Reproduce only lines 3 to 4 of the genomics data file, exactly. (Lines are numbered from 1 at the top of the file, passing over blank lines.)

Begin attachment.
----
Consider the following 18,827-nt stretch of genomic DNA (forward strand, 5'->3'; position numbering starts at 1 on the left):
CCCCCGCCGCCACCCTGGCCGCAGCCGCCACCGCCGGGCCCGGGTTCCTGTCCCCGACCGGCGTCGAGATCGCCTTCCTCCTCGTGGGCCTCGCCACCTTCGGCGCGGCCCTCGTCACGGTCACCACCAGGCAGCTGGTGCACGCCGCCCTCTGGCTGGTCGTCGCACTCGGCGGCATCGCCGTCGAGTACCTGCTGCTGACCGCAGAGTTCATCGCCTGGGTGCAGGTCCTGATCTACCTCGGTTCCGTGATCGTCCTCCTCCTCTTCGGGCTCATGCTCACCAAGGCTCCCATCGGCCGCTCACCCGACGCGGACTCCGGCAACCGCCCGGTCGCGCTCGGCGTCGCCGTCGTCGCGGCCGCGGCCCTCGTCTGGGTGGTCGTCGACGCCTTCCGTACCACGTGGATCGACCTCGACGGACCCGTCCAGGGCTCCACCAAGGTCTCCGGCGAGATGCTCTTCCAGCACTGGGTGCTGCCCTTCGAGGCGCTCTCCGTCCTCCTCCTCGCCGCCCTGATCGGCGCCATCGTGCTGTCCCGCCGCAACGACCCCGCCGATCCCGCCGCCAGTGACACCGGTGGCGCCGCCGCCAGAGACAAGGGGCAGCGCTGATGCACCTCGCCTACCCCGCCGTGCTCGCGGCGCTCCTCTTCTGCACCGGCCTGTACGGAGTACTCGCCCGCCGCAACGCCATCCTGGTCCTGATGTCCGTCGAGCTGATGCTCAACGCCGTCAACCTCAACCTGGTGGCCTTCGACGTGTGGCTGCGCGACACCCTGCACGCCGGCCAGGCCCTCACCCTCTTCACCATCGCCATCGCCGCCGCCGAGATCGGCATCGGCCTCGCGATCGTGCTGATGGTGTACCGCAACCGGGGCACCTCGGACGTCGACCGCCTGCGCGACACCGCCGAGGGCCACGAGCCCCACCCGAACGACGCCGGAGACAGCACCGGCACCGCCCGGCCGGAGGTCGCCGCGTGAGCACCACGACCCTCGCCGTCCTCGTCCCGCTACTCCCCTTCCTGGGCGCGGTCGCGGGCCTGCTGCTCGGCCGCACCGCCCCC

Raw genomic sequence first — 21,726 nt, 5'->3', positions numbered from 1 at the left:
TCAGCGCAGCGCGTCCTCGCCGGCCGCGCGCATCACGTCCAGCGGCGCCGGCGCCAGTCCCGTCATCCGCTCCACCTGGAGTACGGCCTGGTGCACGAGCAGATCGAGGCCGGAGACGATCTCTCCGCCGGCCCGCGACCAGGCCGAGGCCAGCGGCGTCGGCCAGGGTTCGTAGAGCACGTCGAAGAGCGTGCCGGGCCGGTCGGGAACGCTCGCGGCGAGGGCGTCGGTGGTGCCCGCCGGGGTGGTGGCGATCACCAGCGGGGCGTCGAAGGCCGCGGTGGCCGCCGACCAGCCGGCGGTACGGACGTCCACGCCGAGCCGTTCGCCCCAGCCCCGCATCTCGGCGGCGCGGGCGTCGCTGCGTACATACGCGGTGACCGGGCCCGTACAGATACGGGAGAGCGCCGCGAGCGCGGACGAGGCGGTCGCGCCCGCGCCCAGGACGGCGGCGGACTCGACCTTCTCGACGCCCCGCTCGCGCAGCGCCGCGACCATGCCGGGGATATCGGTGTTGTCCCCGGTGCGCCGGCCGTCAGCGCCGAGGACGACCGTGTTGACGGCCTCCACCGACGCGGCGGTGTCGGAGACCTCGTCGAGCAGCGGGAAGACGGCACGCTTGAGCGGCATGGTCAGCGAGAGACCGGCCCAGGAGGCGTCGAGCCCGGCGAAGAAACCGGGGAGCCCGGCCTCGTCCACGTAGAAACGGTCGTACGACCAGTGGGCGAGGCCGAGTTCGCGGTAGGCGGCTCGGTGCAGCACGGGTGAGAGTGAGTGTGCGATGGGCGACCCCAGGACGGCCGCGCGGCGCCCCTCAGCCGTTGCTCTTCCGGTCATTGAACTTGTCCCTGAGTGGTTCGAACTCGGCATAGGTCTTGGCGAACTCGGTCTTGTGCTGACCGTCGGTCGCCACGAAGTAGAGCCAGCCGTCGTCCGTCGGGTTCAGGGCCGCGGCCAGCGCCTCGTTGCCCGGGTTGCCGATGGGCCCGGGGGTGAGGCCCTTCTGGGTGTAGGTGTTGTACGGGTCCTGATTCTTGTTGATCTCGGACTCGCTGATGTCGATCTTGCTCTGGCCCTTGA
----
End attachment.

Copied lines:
Raw genomic sequence first — 21,726 nt, 5'->3', positions numbered from 1 at the left:
TCAGCGCAGCGCGTCCTCGCCGGCCGCGCGCATCACGTCCAGCGGCGCCGGCGCCAGTCCCGTCATCCGCTCCACCTGGAGTACGGCCTGGTGCACGAGCAGATCGAGGCCGGAGACGATCTCTCCGCCGGCCCGCGACCAGGCCGAGGCCAGCGGCGTCGGCCAGGGTTCGTAGAGCACGTCGAAGAGCGTGCCGGGCCGGTCGGGAACGCTCGCGGCGAGGGCGTCGGTGGTGCCCGCCGGGGTGGTGGCGATCACCAGCGGGGCGTCGAAGGCCGCGGTGGCCGCCGACCAGCCGGCGGTACGGACGTCCACGCCGAGCCGTTCGCCCCAGCCCCGCATCTCGGCGGCGCGGGCGTCGCTGCGTACATACGCGGTGACCGGGCCCGTACAGATACGGGAGAGCGCCGCGAGCGCGGACGAGGCGGTCGCGCCCGCGCCCAGGACGGCGGCGGACTCGACCTTCTCGACGCCCCGCTCGCGCAGCGCCGCGACCATGCCGGGGATATCGGTGTTGTCCCCGGTGCGCCGGCCGTCAGCGCCGAGGACGACCGTGTTGACGGCCTCCACCGACGCGGCGGTGTCGGAGACCTCGTCGAGCAGCGGGAAGACGGCACGCTTGAGCGGCATGGTCAGCGAGAGACCGGCCCAGGAGGCGTCGAGCCCGGCGAAGAAACCGGGGAGCCCGGCCTCGTCCACGTAGAAACGGTCGTACGACCAGTGGGCGAGGCCGAGTTCGCGGTAGGCGGCTCGGTGCAGCACGGGTGAGAGTGAGTGTGCGATGGGCGACCCCAGGACGGCCGCGCGGCGCCCCTCAGCCGTTGCTCTTCCGGTCATTGAACTTGTCCCTGAGTGGTTCGAACTCGGCATAGGTCTTGGCGAACTCGGTCTTGTGCTGACCGTCGGTCGCCACGAAGTAGAGCCAGCCGTCGTCCGTCGGGTTCAGGGCCGCGGCCAGCGCCTCGTTGCCCGGGTTGCCGATGGGCCCGGGGGTGAGGCCCTTCTGGGTGTAGGTGTTGTACGGGTCCTGATTCTTGTTGATCTCGGACTCGCTGATGTCGATCTTGCTCTGGCCCTTGA